OrientDB focuses on standards when it comes to query languages. SQL is widely used and well understood, so we extended it to also include graph functionality. Most developers already know SQL and feel comfortable using something familiar. However there are few differences between the standard SQL syntax and that supported by OrientDB. This is covered in OrientDB SQL dialect.
Many SQL commands share the WHERE conditions. Keywords and class names in OrientDB SQL are case insensitive. Field names and values are case sensitive. In these examples, the keywords are in uppercase but this is not required.
For example, if you have a class
MyClass with a field named
id, then the following SQL statements are equivalent:
SELECT FROM MyClass WHERE id = 1 select from myclass where id = 1
The following is NOT equivalent. Notice that the field name 'ID' is not the same as 'id'.
SELECT FROM MyClass WHERE ID = 1
OrientDB allow to execute queries against any field, indexed and not-indexed. The SQL engine automatically recognizes if any indexes can be used to speed up execution. You can also query directly any indexes by using index:
select from index:myIndex where key = 'Jay'
OrientDB supports SQL as a query language with some differences compared with SQL. We decided to avoid creating Yet-Another-Query-Language, but rather to start from familiar SQL with extensions to work with graphs. We prefer to focus on standards. Also, many developers are already familiar with SQL.
If you want learn SQL, there are many online courses such as:
To know more, look to OrientDB SQL Syntax.
Or order any book like these
The most important difference between OrientDB and a Relational Database is that relationships are represented by
LINKS instead of JOINs.
For this reason, the classic JOIN syntax is not supported. OrientDB uses the "dot (
.) notation" to navigate
LINKS. Example 1 : In SQL you might create a join such as:
SELECT * FROM Employee A, City B WHERE A.city = B.id AND B.name = 'Rome'
But in OrientDB it becomes:
SELECT * FROM Employee WHERE city.name = 'Rome'
This is much simpler, shorter and more powerful! If you use multiple JOINs, the OrientDB SQL equivalent will be even shorter. Example 2: In SQL you might create a join such as:
SELECT * FROM Employee A, City B, Country C, WHERE A.city = B.id AND B.country = C.id AND C.name = 'Italy'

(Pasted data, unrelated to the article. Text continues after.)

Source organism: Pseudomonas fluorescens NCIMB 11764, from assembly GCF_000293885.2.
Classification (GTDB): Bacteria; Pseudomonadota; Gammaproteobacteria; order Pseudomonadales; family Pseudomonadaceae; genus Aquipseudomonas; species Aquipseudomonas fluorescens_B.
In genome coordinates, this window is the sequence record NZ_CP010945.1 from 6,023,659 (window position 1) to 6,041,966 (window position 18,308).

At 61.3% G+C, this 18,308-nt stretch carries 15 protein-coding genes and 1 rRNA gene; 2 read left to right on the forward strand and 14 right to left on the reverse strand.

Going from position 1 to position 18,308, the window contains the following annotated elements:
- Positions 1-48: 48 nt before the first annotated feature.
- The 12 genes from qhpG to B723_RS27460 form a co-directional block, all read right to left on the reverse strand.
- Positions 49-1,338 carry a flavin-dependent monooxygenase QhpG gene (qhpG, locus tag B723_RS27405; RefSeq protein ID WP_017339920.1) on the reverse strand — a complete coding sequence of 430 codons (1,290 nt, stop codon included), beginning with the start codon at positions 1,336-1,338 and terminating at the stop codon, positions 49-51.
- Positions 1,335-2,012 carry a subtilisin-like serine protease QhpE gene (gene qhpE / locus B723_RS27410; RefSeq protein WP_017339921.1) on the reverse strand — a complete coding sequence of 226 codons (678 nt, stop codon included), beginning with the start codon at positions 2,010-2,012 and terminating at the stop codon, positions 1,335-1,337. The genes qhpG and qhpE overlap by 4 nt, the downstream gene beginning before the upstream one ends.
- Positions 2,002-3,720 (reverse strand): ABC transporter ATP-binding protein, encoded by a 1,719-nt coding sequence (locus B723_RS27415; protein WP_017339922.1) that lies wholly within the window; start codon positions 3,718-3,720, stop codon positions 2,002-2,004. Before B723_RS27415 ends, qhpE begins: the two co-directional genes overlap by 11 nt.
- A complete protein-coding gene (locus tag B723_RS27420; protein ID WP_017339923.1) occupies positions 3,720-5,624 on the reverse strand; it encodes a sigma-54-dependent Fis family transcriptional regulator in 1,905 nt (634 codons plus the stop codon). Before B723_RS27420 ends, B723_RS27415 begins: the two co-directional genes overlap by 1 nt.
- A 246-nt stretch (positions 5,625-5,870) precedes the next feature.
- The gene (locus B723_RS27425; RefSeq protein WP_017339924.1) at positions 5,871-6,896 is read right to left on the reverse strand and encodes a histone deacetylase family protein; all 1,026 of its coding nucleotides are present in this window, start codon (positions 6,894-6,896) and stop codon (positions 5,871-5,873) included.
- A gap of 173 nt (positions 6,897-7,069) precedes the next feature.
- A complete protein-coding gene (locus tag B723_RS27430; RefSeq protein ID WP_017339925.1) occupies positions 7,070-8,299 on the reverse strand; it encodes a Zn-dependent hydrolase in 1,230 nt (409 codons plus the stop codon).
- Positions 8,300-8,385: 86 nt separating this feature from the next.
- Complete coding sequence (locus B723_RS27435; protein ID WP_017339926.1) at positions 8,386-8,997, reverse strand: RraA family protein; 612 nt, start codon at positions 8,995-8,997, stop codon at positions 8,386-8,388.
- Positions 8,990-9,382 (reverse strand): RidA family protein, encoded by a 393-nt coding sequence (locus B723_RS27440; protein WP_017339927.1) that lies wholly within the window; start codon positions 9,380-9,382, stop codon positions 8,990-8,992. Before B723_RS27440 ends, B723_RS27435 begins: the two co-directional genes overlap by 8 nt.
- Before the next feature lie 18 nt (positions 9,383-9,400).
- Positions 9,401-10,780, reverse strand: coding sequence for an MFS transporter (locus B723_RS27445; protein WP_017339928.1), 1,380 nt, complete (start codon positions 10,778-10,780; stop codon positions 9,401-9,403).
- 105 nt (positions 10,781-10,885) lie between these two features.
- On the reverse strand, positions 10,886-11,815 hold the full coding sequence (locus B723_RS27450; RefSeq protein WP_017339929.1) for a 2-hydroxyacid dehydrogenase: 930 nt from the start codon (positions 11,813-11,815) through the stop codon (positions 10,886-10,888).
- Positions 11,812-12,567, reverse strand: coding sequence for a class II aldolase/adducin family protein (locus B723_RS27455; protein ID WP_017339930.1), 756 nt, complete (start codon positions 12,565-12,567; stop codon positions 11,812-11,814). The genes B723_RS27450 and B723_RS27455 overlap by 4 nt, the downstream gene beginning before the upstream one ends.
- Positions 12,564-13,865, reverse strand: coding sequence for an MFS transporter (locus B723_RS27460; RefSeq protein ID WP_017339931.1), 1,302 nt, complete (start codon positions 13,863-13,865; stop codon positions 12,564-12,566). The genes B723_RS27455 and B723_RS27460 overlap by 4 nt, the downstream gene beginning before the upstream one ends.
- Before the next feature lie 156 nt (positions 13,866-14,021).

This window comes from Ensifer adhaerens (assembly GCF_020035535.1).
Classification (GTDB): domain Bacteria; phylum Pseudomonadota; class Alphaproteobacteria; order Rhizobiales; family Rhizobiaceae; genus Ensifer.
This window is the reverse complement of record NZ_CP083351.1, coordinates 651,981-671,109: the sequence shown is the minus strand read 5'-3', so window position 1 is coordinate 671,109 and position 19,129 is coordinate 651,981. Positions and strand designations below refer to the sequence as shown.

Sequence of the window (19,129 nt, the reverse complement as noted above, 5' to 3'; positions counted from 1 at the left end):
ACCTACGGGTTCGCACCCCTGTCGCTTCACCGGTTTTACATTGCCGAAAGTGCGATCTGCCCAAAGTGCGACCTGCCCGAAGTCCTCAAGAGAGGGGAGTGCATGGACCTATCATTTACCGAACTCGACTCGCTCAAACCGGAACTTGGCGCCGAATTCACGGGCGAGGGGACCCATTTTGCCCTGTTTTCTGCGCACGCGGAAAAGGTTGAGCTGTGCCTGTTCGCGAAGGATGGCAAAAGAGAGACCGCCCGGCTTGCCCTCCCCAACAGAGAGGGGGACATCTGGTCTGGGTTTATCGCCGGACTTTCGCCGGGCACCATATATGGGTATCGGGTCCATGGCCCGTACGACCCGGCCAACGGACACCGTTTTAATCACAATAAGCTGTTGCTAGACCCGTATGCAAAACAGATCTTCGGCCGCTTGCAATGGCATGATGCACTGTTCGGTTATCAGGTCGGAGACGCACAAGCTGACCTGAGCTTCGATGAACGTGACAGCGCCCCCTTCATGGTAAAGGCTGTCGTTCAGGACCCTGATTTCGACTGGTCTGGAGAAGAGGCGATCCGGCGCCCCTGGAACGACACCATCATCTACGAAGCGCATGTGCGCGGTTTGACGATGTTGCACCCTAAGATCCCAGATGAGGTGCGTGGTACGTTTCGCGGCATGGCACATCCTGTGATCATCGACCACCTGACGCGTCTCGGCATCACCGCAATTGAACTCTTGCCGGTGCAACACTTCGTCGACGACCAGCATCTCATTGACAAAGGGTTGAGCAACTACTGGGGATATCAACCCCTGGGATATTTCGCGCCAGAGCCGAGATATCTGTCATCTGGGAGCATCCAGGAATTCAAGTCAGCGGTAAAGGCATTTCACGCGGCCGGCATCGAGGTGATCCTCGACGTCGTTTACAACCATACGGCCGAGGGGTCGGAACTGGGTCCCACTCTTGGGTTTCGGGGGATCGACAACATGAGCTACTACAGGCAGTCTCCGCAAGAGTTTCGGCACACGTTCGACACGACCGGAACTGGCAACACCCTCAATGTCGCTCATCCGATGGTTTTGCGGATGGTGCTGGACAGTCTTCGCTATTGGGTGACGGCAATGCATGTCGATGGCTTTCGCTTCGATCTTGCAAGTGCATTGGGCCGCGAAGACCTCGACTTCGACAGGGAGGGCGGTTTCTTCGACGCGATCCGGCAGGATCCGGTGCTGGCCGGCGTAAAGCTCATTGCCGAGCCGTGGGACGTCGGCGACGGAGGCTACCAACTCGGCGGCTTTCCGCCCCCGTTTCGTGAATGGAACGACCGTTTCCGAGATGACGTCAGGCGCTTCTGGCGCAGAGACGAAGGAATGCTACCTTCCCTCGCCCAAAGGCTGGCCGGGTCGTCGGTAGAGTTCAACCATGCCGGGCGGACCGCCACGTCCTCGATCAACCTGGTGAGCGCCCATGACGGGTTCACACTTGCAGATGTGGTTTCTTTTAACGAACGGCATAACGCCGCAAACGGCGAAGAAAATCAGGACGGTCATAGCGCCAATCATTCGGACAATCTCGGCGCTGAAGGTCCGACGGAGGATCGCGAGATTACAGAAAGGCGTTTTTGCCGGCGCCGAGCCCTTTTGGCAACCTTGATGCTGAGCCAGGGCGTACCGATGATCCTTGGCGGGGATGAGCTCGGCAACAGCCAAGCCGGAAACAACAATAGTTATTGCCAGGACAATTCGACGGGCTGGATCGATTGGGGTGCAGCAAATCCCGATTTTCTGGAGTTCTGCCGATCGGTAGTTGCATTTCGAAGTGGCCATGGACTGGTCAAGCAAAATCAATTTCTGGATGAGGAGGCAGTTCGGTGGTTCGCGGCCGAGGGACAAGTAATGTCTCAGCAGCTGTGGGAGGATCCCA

But in OrientDB it becomes:
SELECT * FROM Employee WHERE city.country.name = 'Italy'
In SQL projections are mandatory and you can use the star character
* to include all of the fields. In OrientDB this type of projection is optional. Example: In SQL to select all of the columns of Customer you would write:
SELECT * FROM Customer
But in OrientDB the
* is optional:
SELECT FROM Customer
DISTINCT is a keyword but in OrientDB it is a function, so if your query is:
SELECT DISTINCT name FROM City
In OrientDB you would write:
SELECT DISTINCT(name) FROM City
OrientDB does not support the
HAVING keyword, but with a nested query it's easy to obtain the same result. Example in SQL:
SELECT city, sum(salary) AS salary FROM Employee GROUP BY city HAVING salary > 1000
This groups all of the salaries by city and extracts the result of aggregates with the total salary greater than 1,000 dollars. In OrientDB the
HAVING conditions go in a select statement in the predicate:
SELECT ( SELECT city, SUM(salary) AS salary FROM Employee GROUP BY city ) WHERE salary > 1000
OrientDB allows only one class (classes are equivalent to tables in this discussion) as opposed to SQL, which allows for many tables as the target. If you want to select from 2 classes, you have to execute 2 sub queries and join them with the
SELECT FROM E, V
In OrientDB, you can accomplish this with a few variable definitions and by using the
expand function to the union:
SELECT EXPAND( $c ) LET $a = ( SELECT FROM E ), $b = ( SELECT FROM V ), $c = UNIONALL( $a, $b )